When the second episode of Titans – “Hawk and Dove” – came out, one of the things I thought was that it felt like Batman v Superman. Coming from me? That’s about as high of a compliment as I can give something.
It’s strange, because in a lot of ways, they’re very little alike. Batman v Superman was a sequel, not the start of a new universe that Titans is. But they still feel similar, because they’re both set in already established worlds. In Titans, there were obviously the big details, like how Dawn, Hank, and Dick all knew each other prior to the series and the fact that Dick isn’t working with Bruce anymore. But there were the smaller things, too – Dawn’s Superman T-shirt. The photograph of what was presumably this universe’s first incarnation of Titans. Dick’s contacts list, which included not only Bruce and Alfred, but Donna Troy and Lucius Fox, as well as an assortment of minor characters – Bridget Clancy, Bonnie Linseed, Lori Elton. This is a continuation of the same pattern in the pilot, where Dick’s coworkers are talking about how he’s from Gotham, and how it’s anybody’s guess what happened to his old partner – he could have even been gassed by the Joker. That’s how everything about Gotham feels in BvS.
Like I said, Batman v Superman was a sequel. But while it continued plot points from Man of Steel, it introduced Batman as an already established hero that’s gotten much more brutal recently. He’s twenty years into his career. Losing everyone that’s ever mattered to him has left him jaded and brutal. We don’t see much of Gotham, but we know it’s a crime ridden cesspool with a pretty bad reputation. The Joker doesn’t play a role, but we know that Gotham has a history with him. Even in regards to Superman – we know how he started off – we saw that in Man of Steel. But we weren’t shown all the details of his life since then. We see the gist of it, not the details – he saved a bunch of people, moved in with Lois, is in a good place.
By contrast, there are shows like Gotham. That’s my favourite comic book show. I love it with all my heart. And it has a very different vibe. The city feels like one with a lot of history, like a city that was holding on by a thread until the Wayne murders. But the show, the characters…that all feels fresh and new. However lived in the world may be, there’s a new world order coming and a new status quo that the residents will have to live with. That’s because the show is a prolonged origin story, and over the seasons, we’ve been there for just everything that makes Bruce Wayne who he is.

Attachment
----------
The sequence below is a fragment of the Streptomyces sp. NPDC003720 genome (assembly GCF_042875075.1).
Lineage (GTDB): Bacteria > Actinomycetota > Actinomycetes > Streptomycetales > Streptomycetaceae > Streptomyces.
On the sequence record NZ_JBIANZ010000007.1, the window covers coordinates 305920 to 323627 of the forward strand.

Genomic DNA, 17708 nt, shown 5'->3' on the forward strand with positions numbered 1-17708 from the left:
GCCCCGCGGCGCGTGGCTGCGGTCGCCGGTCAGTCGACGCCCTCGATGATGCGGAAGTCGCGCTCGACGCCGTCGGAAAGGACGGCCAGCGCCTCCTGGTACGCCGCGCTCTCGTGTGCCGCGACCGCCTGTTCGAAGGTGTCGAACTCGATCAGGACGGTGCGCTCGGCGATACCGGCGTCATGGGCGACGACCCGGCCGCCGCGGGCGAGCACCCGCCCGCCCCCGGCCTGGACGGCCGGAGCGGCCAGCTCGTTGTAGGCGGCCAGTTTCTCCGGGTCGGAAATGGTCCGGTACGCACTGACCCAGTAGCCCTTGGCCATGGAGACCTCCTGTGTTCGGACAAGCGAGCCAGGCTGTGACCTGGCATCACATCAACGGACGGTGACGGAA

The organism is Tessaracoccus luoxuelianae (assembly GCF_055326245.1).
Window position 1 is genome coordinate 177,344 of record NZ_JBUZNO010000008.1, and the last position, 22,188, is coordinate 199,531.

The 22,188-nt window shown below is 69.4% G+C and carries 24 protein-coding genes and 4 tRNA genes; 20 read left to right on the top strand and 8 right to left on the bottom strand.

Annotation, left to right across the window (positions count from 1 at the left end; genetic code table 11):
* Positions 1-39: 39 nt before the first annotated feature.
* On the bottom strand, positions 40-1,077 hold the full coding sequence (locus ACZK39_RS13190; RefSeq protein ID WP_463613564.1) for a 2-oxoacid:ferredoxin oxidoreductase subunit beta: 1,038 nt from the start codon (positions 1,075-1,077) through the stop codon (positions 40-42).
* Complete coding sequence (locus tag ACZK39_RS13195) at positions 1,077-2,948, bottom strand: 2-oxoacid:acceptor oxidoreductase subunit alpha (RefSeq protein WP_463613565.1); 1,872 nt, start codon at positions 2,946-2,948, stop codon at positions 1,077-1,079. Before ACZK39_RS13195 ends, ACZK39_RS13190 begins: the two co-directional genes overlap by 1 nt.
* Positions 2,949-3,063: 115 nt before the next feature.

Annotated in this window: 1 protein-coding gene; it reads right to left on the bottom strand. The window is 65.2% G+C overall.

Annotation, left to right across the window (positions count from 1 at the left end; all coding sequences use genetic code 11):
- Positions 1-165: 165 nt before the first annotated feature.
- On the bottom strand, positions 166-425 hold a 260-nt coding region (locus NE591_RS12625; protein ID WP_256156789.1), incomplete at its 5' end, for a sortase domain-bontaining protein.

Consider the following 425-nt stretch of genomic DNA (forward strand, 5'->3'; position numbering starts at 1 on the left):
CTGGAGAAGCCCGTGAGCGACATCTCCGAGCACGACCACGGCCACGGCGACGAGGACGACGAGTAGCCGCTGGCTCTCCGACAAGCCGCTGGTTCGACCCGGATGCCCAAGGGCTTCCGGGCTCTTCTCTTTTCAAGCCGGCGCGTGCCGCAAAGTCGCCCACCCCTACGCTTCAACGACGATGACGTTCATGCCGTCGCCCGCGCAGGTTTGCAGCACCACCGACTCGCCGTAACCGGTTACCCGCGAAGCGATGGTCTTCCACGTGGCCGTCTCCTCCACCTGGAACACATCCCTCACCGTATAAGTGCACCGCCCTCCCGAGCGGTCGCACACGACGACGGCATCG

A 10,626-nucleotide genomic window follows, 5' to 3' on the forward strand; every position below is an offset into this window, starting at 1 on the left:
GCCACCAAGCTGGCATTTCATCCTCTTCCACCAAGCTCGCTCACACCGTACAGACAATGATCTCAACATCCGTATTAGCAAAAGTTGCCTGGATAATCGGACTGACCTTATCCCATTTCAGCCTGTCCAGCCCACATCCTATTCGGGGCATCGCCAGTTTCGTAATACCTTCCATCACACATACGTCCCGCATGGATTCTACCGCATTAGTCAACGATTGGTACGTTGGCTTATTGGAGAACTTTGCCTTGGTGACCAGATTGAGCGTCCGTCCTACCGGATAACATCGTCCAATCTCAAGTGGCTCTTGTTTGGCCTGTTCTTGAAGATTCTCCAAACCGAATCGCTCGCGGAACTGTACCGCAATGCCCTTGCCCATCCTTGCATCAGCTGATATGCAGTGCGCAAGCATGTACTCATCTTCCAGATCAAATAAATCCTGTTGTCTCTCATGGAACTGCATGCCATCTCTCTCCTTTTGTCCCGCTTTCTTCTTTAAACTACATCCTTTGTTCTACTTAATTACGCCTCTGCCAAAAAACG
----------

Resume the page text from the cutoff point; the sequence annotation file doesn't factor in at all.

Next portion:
We were there when he watched his parents’ murder. We were there when he failed to deal with it. We were there when he met Jim Gordon, when he met Selina Kyle and found a reason to smile. We saw him train and grow and confront villains, saw him regress and pick himself back up and start fighting crime for the first time in a world where the new phenomenon of supervillains is emerging. That’s not at all what it’s like in Titans or Batman v Superman, because they start in the middle, not at the beginning.
Sure, we see the basics of Dick and Bruce’s lives and traumas in those stories. In the case of the former, we’ll probably see more as Titans progresses. But how we see that is very different. In both cases, it’s through flashbacks, not what’s occurring in the present. More than that – with many shows and movies, flashbacks are just regular scenes set in the past, sometimes with a different colouring to indicate that it’s not the usual timeline. Not so in Titans and BvS. There, there’s a separation. Stylistically, it comes across as a memory.
In Titans, the first flashback to the Flying Graysons is from Rachel’s perspective, not Dick’s. We hear voices as echoes, we don’t see every detail of what happens, it’s more like flashes of images than a scene. And in one of Dick’s very first scenes, we see him years older wearing a costume we never saw him put on, much less for the first time, and confronting criminals who already know who he is, even though we didn’t see when he got that name. We know that he had a life before this show, one that we’re never going to know all the details of. In Batman v Superman, it’s pretty much the same thing. It’s a compressed telling. It’s stylized. We don’t hear voices or see every frame, we just hit the main points – what Bruce is never going to forget.
This particular brand of storytelling appeals to me so much – sure, it’s great to be with characters through the entire journey, but when flashbacks are a major part of it, I like not seeing all of it, or piecing it together slowly. It’s not all thrown at us at once. It’s enjoyable.